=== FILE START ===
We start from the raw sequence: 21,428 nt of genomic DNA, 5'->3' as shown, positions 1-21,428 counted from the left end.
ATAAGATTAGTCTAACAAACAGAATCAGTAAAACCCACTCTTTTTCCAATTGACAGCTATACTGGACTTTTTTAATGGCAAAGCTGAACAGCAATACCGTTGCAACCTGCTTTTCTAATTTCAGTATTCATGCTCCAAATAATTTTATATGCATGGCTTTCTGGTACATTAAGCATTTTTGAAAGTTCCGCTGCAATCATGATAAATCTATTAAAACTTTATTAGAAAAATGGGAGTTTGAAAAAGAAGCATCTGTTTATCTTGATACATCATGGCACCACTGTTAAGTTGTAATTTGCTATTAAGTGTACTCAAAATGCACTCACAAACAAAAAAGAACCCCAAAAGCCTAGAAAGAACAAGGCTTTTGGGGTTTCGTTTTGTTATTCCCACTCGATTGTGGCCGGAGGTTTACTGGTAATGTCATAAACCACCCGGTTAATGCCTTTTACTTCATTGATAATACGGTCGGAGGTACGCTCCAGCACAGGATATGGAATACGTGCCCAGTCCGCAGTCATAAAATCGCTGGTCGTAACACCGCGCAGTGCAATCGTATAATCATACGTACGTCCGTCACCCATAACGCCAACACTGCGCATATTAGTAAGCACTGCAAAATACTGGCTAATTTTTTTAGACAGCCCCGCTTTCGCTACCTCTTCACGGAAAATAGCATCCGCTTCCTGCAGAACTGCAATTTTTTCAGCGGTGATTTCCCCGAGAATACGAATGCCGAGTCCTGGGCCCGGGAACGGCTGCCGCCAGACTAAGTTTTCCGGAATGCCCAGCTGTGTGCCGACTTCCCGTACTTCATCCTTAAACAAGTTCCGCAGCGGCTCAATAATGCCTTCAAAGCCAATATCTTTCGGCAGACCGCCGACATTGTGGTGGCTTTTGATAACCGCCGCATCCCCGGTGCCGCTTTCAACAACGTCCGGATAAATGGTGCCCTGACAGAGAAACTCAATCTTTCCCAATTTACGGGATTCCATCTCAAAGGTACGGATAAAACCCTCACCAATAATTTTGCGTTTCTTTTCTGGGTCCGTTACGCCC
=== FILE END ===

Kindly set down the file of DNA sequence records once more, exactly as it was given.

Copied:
We start from the raw sequence: 21,428 nt of genomic DNA, 5'->3' as shown, positions 1-21,428 counted from the left end.
ATAAGATTAGTCTAACAAACAGAATCAGTAAAACCCACTCTTTTTCCAATTGACAGCTATACTGGACTTTTTTAATGGCAAAGCTGAACAGCAATACCGTTGCAACCTGCTTTTCTAATTTCAGTATTCATGCTCCAAATAATTTTATATGCATGGCTTTCTGGTACATTAAGCATTTTTGAAAGTTCCGCTGCAATCATGATAAATCTATTAAAACTTTATTAGAAAAATGGGAGTTTGAAAAAGAAGCATCTGTTTATCTTGATACATCATGGCACCACTGTTAAGTTGTAATTTGCTATTAAGTGTACTCAAAATGCACTCACAAACAAAAAAGAACCCCAAAAGCCTAGAAAGAACAAGGCTTTTGGGGTTTCGTTTTGTTATTCCCACTCGATTGTGGCCGGAGGTTTACTGGTAATGTCATAAACCACCCGGTTAATGCCTTTTACTTCATTGATAATACGGTCGGAGGTACGCTCCAGCACAGGATATGGAATACGTGCCCAGTCCGCAGTCATAAAATCGCTGGTCGTAACACCGCGCAGTGCAATCGTATAATCATACGTACGTCCGTCACCCATAACGCCAACACTGCGCATATTAGTAAGCACTGCAAAATACTGGCTAATTTTTTTAGACAGCCCCGCTTTCGCTACCTCTTCACGGAAAATAGCATCCGCTTCCTGCAGAACTGCAATTTTTTCAGCGGTGATTTCCCCGAGAATACGAATGCCGAGTCCTGGGCCCGGGAACGGCTGCCGCCAGACTAAGTTTTCCGGAATGCCCAGCTGTGTGCCGACTTCCCGTACTTCATCCTTAAACAAGTTCCGCAGCGGCTCAATAATGCCTTCAAAGCCAATATCTTTCGGCAGACCGCCGACATTGTGGTGGCTTTTGATAACCGCCGCATCCCCGGTGCCGCTTTCAACAACGTCCGGATAAATGGTGCCCTGACAGAGAAACTCAATCTTTCCCAATTTACGGGATTCCATCTCAAAGGTACGGATAAAACCCTCACCAATAATTTTGCGTTTCTTTTCTGGGTCCGTTACGCCC